Category Archives: Cape Breton

Cape Breton Island posts

Nova Scotia and Antigonish Calendars 2017

This year I created 2 calendars.

The Out and About Nova Scotia Calendar 2017 is in its 5th year.  I love going over my photos from the past year to produce this calendar to enjoy throughout the year.  It has become a family favorite.

This year, I decided to produce an Antigonish Town and County Calendar.  We live in such a beautiful part of Nova Scotia and you may want to share this with your family and friends.

Both calendars are available online.  Click on the link below the photos for details.

Inverness Beach from the Boardwalk

Inverness Beach

Breathing in the salt air and digging my toes into the sand along with the wind and the sun make for a perfect setting to explore Inverness Beach.  The sandy beach stretches for 1.7 KM with views of the coastline up towards the Cabot Trail and back down towards Mabou along the west coast of Cape Breton.   This was a calm day with the waves lapping the shore.  It must be amazing on a stormy day when the waves crash in bringing “Mermaids Tears”- colourful beach glass washed up after years of churning in the ocean to make smooth and multi-colored shapes.

Spend an hour or a day exploring the beach with its pockets of colourful stones, bits of driftwood, sea grasses and dunes.  Swimming, building sand castles, going for a long walk or just sitting and relaxing in the clear air make for a great day.

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A beach boardwalk goes along part of the beach between the dunes and the Cabot Links.  You can watch the golfers on this spectacular course on one side, and views of the ocean on the other.

It’s a fascinating thought that the Cabot Links was built on top of a coal mining area. Along the Inverness Main Street and side streets you can see the company houses built in the early 1900s for the miners.  Stop into the Miner’s Museum housed in the old railway station on Lower Railway Street to learn more about this history.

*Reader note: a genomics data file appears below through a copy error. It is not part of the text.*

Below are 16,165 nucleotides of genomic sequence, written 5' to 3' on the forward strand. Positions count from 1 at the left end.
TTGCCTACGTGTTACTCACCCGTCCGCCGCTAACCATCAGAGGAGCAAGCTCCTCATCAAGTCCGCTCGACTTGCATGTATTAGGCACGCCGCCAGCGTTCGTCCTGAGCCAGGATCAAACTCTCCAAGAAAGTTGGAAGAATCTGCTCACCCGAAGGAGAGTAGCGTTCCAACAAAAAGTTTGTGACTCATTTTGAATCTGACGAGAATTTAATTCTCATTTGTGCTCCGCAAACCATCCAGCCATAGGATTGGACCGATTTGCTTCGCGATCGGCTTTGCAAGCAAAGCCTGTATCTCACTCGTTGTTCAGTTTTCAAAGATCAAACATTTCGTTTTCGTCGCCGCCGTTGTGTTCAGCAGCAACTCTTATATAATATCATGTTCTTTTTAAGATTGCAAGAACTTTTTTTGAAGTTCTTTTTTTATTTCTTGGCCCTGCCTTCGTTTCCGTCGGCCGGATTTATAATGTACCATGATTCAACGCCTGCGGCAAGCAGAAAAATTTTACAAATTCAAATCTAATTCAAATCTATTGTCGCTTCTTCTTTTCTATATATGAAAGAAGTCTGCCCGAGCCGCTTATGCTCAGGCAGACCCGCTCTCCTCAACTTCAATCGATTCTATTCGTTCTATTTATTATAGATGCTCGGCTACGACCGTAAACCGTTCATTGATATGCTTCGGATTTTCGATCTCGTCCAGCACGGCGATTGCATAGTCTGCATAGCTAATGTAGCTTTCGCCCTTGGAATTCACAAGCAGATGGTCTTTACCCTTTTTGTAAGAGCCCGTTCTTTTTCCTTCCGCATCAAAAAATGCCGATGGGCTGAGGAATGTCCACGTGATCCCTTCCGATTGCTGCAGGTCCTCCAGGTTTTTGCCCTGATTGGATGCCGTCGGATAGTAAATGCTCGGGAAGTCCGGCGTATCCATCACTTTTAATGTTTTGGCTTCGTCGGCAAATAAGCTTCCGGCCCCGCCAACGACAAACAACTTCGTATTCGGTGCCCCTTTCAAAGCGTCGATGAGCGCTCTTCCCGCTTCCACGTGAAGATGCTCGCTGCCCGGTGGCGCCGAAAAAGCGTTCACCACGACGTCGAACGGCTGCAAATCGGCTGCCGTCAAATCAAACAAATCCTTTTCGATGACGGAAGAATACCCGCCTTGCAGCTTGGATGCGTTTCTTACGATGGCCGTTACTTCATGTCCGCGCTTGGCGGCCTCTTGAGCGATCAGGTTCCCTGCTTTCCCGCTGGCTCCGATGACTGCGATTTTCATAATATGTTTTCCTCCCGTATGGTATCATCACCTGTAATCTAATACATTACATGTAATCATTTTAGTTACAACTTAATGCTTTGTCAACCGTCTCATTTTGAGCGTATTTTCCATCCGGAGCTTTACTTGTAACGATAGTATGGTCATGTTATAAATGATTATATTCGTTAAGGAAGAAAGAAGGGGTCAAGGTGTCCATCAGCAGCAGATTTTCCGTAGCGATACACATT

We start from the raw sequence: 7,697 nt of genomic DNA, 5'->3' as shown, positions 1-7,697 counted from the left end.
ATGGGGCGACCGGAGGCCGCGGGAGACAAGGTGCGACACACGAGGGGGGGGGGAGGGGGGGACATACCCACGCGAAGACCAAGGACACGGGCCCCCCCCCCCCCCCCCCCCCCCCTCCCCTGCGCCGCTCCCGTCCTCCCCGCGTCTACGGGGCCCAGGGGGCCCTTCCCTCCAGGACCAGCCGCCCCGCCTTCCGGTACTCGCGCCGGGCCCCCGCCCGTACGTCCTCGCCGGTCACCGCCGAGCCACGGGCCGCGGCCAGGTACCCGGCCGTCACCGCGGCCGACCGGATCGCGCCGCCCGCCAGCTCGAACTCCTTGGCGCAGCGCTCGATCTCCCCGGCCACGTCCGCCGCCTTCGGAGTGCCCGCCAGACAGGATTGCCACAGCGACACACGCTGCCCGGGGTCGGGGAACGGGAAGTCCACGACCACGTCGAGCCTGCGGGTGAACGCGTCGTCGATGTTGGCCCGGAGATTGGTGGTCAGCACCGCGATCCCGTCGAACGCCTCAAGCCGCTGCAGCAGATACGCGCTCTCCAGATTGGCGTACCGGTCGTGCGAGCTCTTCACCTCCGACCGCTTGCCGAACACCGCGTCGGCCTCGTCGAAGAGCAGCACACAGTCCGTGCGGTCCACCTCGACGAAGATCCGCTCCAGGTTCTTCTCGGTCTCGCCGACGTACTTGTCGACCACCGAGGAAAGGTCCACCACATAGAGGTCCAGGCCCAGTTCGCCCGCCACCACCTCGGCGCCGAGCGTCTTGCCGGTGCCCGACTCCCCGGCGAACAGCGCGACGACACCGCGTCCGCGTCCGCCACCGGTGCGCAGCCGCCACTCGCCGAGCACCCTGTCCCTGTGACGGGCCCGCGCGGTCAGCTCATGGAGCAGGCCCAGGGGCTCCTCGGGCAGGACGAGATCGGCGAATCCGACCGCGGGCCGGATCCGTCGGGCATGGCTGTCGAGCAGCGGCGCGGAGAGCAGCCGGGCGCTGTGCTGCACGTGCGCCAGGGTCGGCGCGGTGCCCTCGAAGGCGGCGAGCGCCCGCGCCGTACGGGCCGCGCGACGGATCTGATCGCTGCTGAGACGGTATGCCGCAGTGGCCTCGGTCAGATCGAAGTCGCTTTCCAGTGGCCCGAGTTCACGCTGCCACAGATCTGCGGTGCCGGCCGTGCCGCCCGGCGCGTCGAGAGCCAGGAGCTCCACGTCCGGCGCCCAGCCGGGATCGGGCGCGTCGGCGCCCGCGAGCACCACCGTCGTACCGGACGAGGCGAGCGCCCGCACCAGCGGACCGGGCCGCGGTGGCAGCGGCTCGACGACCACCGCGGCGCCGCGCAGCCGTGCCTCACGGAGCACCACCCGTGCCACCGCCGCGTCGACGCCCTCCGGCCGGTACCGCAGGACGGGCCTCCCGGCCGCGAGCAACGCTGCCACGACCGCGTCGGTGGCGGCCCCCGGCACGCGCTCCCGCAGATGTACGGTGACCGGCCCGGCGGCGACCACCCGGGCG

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Cape Breton Island, Nova Scotia – Five Top Experiences

There is so much to enjoy and memories to make all over  the island: hiking, winding roads with spectacular views, small villages, local artists and artisans, history, Celtic music, delicious lobster and seafood chowder, golf, kayaking, fishing, whale watching, beach combing, and heart-stopping beauty of nature.

This article by Denise Davies was published in Travel World International. Summer Issue 2016

And in a digital flip book edition on ISSUU Pages 18-23

 

Alexander Graham-Bell Museum, Baddeck

Baddeck on Cape Breton’s Inland Sea

 

Baddeck Village, on the shore of the Bras d’Or Lake in Cape Breton, is rich with land and sea activities for all ages.

Pick up a picnic lunch at the High Wheeler Café and stroll along the wharf and boardwalk.  There’s a great selection of restaurants in Baddeck where you can enjoy a lobster dinner, local cuisine and be sure to sample the Scottish Oatcakes.   Sip on a Big Spruce beer, a local craft beer produced in Nyanza just 12 km from Baddeck.

Shop for local arts and crafts in the boutiques and gift shops and visit artist studios Michael Keith a painter, Baddeck Yarns, and the Water’s Edge Gallery of Fine Arts and Crafts.

Explore the historic buildings including St. Mark’s Masonic Lodge, Telegraph House, St. Peter’s and St. John’s Anglican Church, Victoria County Court House and the many stately homes along the tree lined streets.

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The Bras d’Or Lake is a large Inland sea connected to the North Atlantic by several natural channels and the St. Peters Lock Canal at the southern tip of the lake. It stretches 100 x 50Km in the centre of Cape Breton Island with a tidal mix of salt and fresh water.  It is a boater’s paradise and a rich environment for wildlife and fishing.  The Bras d’Or Lake is now designated as a UNESCO Biosphere Reserve which is an area in the world which is deemed to demonstrate a “balanced relationship between humans and the biosphere”.  Visit the special exhibit at the Alexander Graham Bell Museum.

In 1885 Alexander and Mable Bell fell in love with Baddeck and made it their summer home.  Alexander flew his Silver Dart airplane here above the frozen lake, the first flight in the British Empire.  Explore his many scientific inventions at the Alexander Graham Bell Museum.  “Discover” activities for children and “White glove tours” of the exhibits, kite flying and experiments are some of the hands on activities at the museum.